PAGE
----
Earlier in the day, I had stopped off at The Great Sugar Loaf, a mountain I had wanted to climb for some time but had never got around to. The drive from The Sugar Loaf down to Croaghanmoira was navigated by a cheap and cheerful app on my iPhone and whilst I highly doubt it was the most efficient route, it took my through some wonderfully scenic parts of County Wicklow culminating in the longest stretch of downhill road I've ever driven on.

From the starting position, Croaghanmoira is a very handy mountain to climb. There are a number of tracks making their way up the mountain. I choose to aim for the corner where the trees meet the clearing and quickly picked up a track which took me to this location. From there, the track swings right keeping along the tree-line. Very soon, the shapely summit of the mountain comes into view and another track leads you directly to the top.

Me on Croaghanmoira
Me at the trig point on the summit of Croaghanmoira

The summit of the mountain is adorned with a trig-point from which some of the first Ordnance Survey measurements were taken. It's easy to see why Croaghanmoira was used for these early measurements as it's relatively isolated position makes for superb views of the surrounding landscape. I was particularly lucky in that I got probably the one good clear evening in a prolonged period of wet and cloudy weather.

View From Croaghanmoira
Views from the summit

Wicklow Mountains from Croaghanmoira
Trig-pillar on the summit

Despite this being a straightforward walk, I still managed to take a wrong turn on the return journey. I had decided to jog back down whilst listening to some music and after a short while found myself on a track surrounded by trees on all sides - I'd become so distracted by the music that I'd managed to miss my turn off one track onto another. Feeling slightly embarrassed, I took another track in the correct direction to complete the walk back to my starting point.

In summary, a handy wee walk and one definitely worth taking on a good clear day to enjoy the exceptional views.

More Photos
Croaghanmoira Path
Track down the mountain

Croaghanmoira Trig Pillar
Trig Pillar

Monday, September 26, 2011

An Evening In The Knockmealdowns

Slievenamon and The Golden Vale

Wednesday,14th September 2011
Staring and Finishing Point: Glennandaree Bridge
Length: 10.4km

Classification: Dillon, Hewitt, Marilyn, County Top
Height: 795 metres
Dillon Count: 48

Classification: Dillon, Hewitt,
Height: 768 metres
Dillon Count: 49

Sugarloaf Hill
Classification: Dillon, Hewitt
Climbed Previously

After a summer of seemingly incessant rain, I was suprised to find myself in a position where I had a few evening hours to spare in relatively decent weather whilst working for a couple of days down in county Tipperary. After a quick study of my map, I decided to head for the nearby Knockmealdowns. My target was Knockmealdown itself, the highest point of County Waterford. The added bonus is that the mountain comes with a 2nd 2,000 footer free, that being Knockmoylan which is only a very short stroll away.

I had a couple of previous encounters with the Top of Waterford without having actually set foot on it. On one occassion, I had ventured up nearby Sugarloaf Hill on an extremely misty morning but decided not to bother crossing over to Knockmealdown given the conditions and the complete lack of views. On another occassion, we again opted out of walking the range having spent the previous day on the Galtees taking in the highest point of the Premier County. Our excuse that time was again a thick blanket of mist covering the mountains but the truth was that it all looked like too much hard work after a night spent sampling the hostelries of Clogheen. If anyone finds themselves camping in the rather quaintly named Pallas Green campsite just outside clogheen or staying in village itself, I have to recommend taking a visit to the not-so-quaint yet very unique establishment that goes by the name of Halley's Pub. It is the kind of place that you very much have to take for what it is, the only small nod towards modernisation being the TV installed in the corner to show Hurling matches or recordings of past Hurling matches. There is every chance that the TV was also showing matches from the future on the night we visited, you'll have to trust me when I say that it just is that kind of place! If the pub doesn't fall down around you, I can almost guarantee that you will have an improbably good time!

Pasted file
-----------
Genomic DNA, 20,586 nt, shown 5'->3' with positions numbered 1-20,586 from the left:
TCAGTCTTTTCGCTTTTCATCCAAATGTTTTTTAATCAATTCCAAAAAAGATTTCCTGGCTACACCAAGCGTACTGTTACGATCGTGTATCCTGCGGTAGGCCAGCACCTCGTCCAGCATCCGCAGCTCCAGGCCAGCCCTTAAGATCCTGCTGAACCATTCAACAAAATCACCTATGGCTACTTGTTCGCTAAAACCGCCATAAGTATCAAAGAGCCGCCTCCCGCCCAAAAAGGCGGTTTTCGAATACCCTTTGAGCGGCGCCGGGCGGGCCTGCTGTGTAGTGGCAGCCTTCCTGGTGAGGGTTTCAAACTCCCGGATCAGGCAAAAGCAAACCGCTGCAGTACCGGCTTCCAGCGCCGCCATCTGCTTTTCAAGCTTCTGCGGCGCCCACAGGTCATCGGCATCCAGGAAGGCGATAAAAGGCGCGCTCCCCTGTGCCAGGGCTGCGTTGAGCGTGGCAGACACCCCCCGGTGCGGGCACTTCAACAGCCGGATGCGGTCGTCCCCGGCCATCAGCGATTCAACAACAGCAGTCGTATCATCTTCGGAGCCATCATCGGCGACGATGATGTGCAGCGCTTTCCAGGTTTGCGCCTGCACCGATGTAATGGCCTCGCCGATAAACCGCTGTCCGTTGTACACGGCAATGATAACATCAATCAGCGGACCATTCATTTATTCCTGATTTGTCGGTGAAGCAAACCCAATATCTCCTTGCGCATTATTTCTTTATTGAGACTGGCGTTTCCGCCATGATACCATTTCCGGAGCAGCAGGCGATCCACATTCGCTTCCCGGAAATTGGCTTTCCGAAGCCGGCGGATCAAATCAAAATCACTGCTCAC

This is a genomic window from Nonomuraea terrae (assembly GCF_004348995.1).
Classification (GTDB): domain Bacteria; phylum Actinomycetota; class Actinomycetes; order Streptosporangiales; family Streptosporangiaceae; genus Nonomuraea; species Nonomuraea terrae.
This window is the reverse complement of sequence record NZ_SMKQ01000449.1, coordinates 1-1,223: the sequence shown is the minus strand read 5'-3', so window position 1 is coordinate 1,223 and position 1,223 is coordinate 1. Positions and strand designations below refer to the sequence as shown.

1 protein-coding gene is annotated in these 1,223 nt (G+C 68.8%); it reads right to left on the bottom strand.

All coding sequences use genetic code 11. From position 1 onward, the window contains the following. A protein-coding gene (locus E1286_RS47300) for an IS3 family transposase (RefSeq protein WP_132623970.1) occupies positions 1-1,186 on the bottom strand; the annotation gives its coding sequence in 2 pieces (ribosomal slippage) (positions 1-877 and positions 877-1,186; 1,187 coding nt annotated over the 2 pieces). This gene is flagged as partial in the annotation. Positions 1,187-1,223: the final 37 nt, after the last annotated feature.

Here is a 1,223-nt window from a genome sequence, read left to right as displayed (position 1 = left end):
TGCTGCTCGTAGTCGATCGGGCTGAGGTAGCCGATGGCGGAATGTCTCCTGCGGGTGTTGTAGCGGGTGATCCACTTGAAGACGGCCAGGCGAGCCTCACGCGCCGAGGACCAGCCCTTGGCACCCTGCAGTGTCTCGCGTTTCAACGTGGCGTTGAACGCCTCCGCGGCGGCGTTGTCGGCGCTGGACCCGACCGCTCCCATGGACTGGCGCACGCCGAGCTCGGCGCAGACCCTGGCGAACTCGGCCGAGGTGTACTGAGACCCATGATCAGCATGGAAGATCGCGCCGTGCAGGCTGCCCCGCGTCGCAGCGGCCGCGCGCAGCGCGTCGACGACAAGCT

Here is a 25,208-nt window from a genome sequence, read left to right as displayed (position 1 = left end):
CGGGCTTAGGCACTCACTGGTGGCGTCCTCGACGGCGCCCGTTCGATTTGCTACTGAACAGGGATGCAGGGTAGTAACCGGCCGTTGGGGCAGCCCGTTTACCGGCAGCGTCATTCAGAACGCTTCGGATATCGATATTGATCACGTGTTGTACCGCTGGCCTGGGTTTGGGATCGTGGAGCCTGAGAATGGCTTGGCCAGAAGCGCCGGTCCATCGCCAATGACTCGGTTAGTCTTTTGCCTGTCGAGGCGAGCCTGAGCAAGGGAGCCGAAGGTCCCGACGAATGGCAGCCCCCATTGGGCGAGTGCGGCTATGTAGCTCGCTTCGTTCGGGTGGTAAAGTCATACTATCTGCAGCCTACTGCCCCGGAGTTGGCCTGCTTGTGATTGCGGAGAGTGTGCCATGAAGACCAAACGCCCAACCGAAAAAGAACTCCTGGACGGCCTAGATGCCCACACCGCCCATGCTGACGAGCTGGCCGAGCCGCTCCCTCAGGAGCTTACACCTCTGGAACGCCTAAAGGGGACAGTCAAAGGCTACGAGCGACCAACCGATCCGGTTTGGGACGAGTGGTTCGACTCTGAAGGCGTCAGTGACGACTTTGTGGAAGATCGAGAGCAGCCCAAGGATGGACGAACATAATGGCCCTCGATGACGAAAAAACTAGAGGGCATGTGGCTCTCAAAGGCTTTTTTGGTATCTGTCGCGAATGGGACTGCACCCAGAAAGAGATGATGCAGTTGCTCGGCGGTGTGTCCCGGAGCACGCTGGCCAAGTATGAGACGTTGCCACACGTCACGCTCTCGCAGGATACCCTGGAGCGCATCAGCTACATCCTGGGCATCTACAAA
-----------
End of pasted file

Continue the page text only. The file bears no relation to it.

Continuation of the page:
From Clogheen, you drive out to the dramatic hair-pin bend at the Vee Gap which was supposedly constructed as part of the famine relief scheme in the 1840's. Close to the Gap is the Bianconi Hut, an old stone building which was a stagepost to provide relief to horses after the seemingly incessant climb up to the Vee. The hut was named after Carlos Bianconi, an Italian emmigrant who was the founder of public transportation in Ireland at a time preceding railways. Bianconi established regular horse-drawn carriage services on a nationwide basis in the early 1800's.

Shortly after The Vee is Bay Lough, a well-known Corrie lake at the foot of Knockaunabulloga. Locals will tell you that the Lough is inhabitated by 'Pettitcoat Loose', a woman of loose morals who was banished to the lake after casting her spell over a multitude of men. She was supposedly sent to the far bank of the lake to spend eternity attempting to empty it with a thimble and the story goes that she can be seen on occassions sitting on the bank trying in vein to carry out her impossibly mundane task. Indeed, few if any people will swim in the lake for fear of being pulled under by it's folorn inhabitant.